RE-EVALUATION OF MIOCENE STRATIGRAPHY IN LIGHT OF NEW STRATIGRAPHIC, PETROGRAPHIC, AND AR39/AR40 DATA, NORTH OF LAKE MEAD, NEVADA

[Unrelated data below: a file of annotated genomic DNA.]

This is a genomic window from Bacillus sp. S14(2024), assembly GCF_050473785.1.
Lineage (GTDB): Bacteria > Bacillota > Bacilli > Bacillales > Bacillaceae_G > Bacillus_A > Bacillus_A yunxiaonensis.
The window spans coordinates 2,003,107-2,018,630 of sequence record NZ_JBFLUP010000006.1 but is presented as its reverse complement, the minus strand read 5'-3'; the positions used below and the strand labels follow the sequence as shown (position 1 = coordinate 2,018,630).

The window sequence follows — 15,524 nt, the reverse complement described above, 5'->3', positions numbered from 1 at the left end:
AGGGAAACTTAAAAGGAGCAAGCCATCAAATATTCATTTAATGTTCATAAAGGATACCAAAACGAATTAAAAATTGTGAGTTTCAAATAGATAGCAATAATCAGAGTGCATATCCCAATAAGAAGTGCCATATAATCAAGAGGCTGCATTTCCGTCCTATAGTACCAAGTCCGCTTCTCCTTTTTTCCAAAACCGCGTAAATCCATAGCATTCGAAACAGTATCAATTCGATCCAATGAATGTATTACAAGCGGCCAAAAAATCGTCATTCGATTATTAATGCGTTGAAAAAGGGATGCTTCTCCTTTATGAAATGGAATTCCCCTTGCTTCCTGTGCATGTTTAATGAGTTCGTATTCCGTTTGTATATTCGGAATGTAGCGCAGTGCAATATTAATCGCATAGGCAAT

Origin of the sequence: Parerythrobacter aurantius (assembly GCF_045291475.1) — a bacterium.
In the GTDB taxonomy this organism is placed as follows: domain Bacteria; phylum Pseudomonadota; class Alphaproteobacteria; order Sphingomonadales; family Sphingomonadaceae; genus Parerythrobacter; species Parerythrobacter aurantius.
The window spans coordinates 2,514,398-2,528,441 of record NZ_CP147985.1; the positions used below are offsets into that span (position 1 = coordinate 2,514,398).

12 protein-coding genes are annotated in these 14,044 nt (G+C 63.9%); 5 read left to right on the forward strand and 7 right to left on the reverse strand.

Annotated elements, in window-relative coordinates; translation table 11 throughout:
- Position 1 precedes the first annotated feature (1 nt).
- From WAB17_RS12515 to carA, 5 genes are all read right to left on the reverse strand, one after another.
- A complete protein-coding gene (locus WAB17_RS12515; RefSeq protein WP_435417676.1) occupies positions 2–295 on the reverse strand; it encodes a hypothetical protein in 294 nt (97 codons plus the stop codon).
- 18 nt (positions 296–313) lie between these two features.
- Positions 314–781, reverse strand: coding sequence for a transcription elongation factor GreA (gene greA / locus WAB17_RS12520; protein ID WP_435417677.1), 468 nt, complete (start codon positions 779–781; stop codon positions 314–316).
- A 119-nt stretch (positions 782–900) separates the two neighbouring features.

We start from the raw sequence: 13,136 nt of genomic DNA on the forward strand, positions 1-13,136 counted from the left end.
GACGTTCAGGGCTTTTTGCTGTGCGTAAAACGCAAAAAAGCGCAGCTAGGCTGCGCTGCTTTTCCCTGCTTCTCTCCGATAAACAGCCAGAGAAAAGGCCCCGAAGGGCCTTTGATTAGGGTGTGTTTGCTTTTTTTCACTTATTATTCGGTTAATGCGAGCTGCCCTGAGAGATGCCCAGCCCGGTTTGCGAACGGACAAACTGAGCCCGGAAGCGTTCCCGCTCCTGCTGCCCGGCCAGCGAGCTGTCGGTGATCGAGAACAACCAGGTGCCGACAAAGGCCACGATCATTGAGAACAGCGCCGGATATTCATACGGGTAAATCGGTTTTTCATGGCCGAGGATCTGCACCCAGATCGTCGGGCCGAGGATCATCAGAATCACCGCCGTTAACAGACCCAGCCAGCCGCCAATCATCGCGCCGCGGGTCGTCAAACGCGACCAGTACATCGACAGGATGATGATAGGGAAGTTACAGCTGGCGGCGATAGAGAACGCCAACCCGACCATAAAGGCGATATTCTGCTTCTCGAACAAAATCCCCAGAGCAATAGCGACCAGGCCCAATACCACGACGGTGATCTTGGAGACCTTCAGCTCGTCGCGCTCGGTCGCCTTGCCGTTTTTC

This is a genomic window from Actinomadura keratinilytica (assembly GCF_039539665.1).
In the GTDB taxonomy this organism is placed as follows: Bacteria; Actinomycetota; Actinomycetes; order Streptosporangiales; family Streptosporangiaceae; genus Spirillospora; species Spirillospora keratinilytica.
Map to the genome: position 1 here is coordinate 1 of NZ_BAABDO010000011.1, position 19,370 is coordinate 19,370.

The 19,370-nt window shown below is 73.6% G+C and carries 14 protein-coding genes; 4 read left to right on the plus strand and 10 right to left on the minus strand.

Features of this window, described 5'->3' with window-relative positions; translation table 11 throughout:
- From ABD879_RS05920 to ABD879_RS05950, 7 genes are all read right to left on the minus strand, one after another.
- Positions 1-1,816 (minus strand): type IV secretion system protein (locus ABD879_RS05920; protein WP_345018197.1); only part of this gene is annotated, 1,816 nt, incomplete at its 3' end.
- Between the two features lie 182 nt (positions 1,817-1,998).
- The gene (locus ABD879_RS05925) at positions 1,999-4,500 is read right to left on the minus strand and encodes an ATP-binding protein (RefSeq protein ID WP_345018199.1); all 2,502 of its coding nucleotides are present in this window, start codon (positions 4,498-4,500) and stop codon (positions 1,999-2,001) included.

Complex structure caused by major strike-slip and normal fault motions north of the Lake Mead area make geologic interpretations difficult. Petrographic, stratigraphic, and geochronologic data were used to shed light on the depositional history of one part of this area. Bohannon (1984) mapped a mixed siliciclastic-carbonate sequence immediately west of the White Basin Fault (WBF) as the Bitter Ridge Limestone Member (BRL) (13-13.5 Ma) of the Horse Spring Formation (HSF). Another mixed siliciclastic-carbonate sequence east of this area was mapped alternatively as the Rainbow Gardens Member (18-26 Ma) of the HSF by Bohannon (1984) and as the Thumb Member (14-16 Ma) by Beard et al. (2000). As part of a detailed basin analysis study, stratigraphic sections were measured through both sequences. Similar facies were found and we hypothesized a possible correlation. Subsequent petrographic analysis of ashes, including glass fragment size, shape, and mineral composition of phenocrysts, within these two units suggested a possible correlation. Recent Ar39/Ar40 results strengthen this correlation and have significant implications for the timing of basin development in the larger area. Ashes from the east show ages of 16.19 ± 0.11 Ma and 16.15 ± 0.12 Ma, confirming that it is of Thumb age as mapped by Beard et al. (2000). An age of 16.3 ± 0.75 Ma obtained from an ash within the BRL is 2-3 Ma older than previous estimates, allowing a correlation between the areas. A definite correlation affects existing models of tectonic activity for the area. Additional information is needed to confirm our hypothesis.